Thursday, September 24, 2015

Stories from the ICU: Minimally Acceptable Quality of Life

One of the situations where I often found myself called into in the ICU was when families were attempting to make difficult decisions about the future for their loved ones who were under our care. These were nearly always dire decisions. Patients were on life support, which works for awhile, but the longer someone has a ventilator or trach, the greater the likelihood of infection or hospital acquired illnesses. Sepsis was a constant and deadly threat. Nurses would balance the patient's body processes for them, with dialysis and mineral replacement and dietitians would balance artificial nutrition and fluids. Sometimes there is a possibility of recovery, often there is not.

One of the questions that is asked by critical care physicians or palliative care physicians is, "What is your loved one's minimally acceptable quality of life?"

It is not really enough to talk about "being alive."  Because "life" can mean barely hanging onto a grasp of this world. It can mean being in a coma, tethered to a ventilator and catheter and central lines, with machines and nursing staff taking care of your body's every function. This is enough for some families. Just the possibility of knowing that their loved one is still present with them.

But quality of life is different than being alive. We talk about being able to communicate and recognize our loved ones and care for ourselves and engage in meaningful activity. I spend a lot of time thinking about what meaningful quality of life would be for me. I would want to be able to communicate (whether or not that involves speaking or another tool for communication) and recognize my spouse and my family. I would want to be able to engage in the meaningful activities that I enjoy such as reading and writing.

For some people, minimally acceptable quality of life includes such things as maintaining hearing and sight, the ability to walk, and being able to complete all their own activities of daily living. These things are not at the top of my list, because I know people who are able to thrive even with these limitations.

But minimally acceptable quality of life varies for everyone. And it is the role of the chaplain in these conversations to be able to help families name this. We would gather our ICU families into a conference room, with social workers and nursing staff and chaplains and physicians present. The doctors would present the medical situation, and other team members would share insights. The family could ask questions, and then attempt to make the decisions that no one ever hopes to make.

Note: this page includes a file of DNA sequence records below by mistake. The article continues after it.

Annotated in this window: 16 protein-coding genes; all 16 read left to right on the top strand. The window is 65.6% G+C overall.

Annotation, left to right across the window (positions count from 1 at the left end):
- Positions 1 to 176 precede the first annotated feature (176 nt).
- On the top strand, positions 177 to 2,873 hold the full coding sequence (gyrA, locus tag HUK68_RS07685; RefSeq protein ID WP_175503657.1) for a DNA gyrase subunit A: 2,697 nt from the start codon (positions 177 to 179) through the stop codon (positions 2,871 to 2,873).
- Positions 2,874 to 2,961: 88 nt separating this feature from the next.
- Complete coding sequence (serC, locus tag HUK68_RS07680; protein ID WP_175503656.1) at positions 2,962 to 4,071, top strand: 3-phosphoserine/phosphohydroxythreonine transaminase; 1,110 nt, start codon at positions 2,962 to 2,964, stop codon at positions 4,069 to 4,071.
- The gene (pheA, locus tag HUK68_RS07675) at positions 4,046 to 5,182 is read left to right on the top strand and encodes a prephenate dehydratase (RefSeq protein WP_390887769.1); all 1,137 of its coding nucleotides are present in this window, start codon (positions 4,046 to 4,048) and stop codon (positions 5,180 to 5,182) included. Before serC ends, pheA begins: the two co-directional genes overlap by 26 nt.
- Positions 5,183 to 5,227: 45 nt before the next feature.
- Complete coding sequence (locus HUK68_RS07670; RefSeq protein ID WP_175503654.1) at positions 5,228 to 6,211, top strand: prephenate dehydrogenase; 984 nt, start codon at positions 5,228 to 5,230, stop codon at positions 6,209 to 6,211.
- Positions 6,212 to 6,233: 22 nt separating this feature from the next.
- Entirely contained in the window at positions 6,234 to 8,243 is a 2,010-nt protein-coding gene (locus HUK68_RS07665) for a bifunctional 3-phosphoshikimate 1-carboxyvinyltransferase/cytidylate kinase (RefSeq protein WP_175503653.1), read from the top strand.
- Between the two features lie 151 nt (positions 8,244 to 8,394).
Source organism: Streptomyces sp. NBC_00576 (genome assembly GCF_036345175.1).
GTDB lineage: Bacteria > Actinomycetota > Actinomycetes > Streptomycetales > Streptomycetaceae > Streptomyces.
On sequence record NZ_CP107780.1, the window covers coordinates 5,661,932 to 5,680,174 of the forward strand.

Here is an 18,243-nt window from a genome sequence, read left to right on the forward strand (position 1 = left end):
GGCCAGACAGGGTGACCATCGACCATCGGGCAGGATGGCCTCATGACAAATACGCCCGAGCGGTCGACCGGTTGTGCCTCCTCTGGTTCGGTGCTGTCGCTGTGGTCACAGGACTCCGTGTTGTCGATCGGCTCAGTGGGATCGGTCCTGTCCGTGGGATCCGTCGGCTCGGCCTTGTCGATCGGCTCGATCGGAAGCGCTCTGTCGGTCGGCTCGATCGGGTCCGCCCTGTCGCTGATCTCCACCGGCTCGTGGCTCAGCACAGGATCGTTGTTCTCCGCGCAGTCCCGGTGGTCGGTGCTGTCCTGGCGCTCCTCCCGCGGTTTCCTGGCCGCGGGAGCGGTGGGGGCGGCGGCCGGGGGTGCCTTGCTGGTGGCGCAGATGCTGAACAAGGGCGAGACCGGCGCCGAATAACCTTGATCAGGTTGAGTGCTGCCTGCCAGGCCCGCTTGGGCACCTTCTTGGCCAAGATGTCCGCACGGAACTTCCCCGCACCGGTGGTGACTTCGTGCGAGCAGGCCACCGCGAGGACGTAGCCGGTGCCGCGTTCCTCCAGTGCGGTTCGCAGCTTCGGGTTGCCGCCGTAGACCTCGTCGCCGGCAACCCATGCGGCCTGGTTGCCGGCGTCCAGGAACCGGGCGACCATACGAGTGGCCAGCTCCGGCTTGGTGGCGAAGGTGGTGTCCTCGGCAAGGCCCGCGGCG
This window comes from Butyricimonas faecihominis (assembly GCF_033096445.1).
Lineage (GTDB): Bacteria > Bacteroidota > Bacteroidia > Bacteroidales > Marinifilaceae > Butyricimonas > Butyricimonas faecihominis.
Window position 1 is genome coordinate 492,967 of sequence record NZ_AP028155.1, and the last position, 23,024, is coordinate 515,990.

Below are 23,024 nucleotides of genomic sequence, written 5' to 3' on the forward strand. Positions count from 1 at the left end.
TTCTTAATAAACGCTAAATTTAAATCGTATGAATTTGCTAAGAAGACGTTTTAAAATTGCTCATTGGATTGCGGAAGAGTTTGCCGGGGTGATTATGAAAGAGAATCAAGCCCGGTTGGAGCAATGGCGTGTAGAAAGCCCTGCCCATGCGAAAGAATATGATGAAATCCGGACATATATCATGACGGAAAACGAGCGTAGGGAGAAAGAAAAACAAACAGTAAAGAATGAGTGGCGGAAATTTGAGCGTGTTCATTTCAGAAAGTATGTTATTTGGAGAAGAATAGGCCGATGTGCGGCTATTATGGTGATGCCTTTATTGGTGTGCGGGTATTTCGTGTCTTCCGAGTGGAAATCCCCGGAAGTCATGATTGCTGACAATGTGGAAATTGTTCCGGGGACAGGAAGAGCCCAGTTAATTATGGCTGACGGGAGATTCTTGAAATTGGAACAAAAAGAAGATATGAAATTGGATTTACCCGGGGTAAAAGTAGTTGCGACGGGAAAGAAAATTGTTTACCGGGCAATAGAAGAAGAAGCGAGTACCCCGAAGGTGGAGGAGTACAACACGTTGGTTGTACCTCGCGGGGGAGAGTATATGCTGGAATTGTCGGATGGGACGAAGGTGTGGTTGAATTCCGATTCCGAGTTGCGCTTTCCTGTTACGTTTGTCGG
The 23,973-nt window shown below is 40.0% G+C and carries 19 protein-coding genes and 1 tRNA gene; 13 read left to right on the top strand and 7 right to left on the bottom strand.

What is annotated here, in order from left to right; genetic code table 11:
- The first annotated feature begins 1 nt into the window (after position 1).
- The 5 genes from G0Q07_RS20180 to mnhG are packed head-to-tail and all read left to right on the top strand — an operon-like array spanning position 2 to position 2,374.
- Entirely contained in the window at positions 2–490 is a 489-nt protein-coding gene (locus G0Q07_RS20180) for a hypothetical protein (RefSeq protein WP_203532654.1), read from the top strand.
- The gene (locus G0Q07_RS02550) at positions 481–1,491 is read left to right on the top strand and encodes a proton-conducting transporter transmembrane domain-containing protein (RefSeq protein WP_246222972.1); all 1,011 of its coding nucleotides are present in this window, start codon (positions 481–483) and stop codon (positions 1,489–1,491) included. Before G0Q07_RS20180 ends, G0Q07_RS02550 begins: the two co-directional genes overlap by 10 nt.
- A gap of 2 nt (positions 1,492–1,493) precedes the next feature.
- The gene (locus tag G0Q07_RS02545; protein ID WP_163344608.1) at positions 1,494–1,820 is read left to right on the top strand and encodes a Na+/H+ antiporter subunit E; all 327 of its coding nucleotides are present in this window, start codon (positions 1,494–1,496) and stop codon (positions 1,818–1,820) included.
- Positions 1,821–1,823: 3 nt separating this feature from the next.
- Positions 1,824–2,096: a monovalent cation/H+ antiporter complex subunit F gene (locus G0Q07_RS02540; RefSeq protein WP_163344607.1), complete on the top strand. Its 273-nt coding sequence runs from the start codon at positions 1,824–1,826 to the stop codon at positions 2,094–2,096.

Sometime last year (details deliberately obscured) I found myself in one of these family conferences. The patient had suffered a catastrophic brain injury as a result of an extreme sport. The neurologist was mostly confident that the patient would survive, but with significant impairments that would require ongoing medical support and would never live independently.

The family decided to proceed with transitioning to comfort care. To extubate, and remove all medications and interventions except morphine for pain relief. This decision was not made lightly, because this patient had another family member who had experienced a traumatic brain injury and had made it known that they would not wish to be kept alive in that situation.

This was a point of friction with doctors, who often had to persuade families to transition to comfort care after stopping non-beneficial medical interventions. The family's idea of minimally acceptable quality of life was different than that of the medical team. But in the end, it is the patient's decision (or in the absence of decision-making capabilities, the proxy decision maker). And as the chaplain, I accompanied this family through the worst days of their life, made a little bit easier because the patient had made their wishes known about their minimally acceptable quality of life.

It is my prayer that everyone who reads this post would think through what "life" means to them, and share that with family members and close friends. Don't make your family guess. Give them the gift of sharing your wishes.

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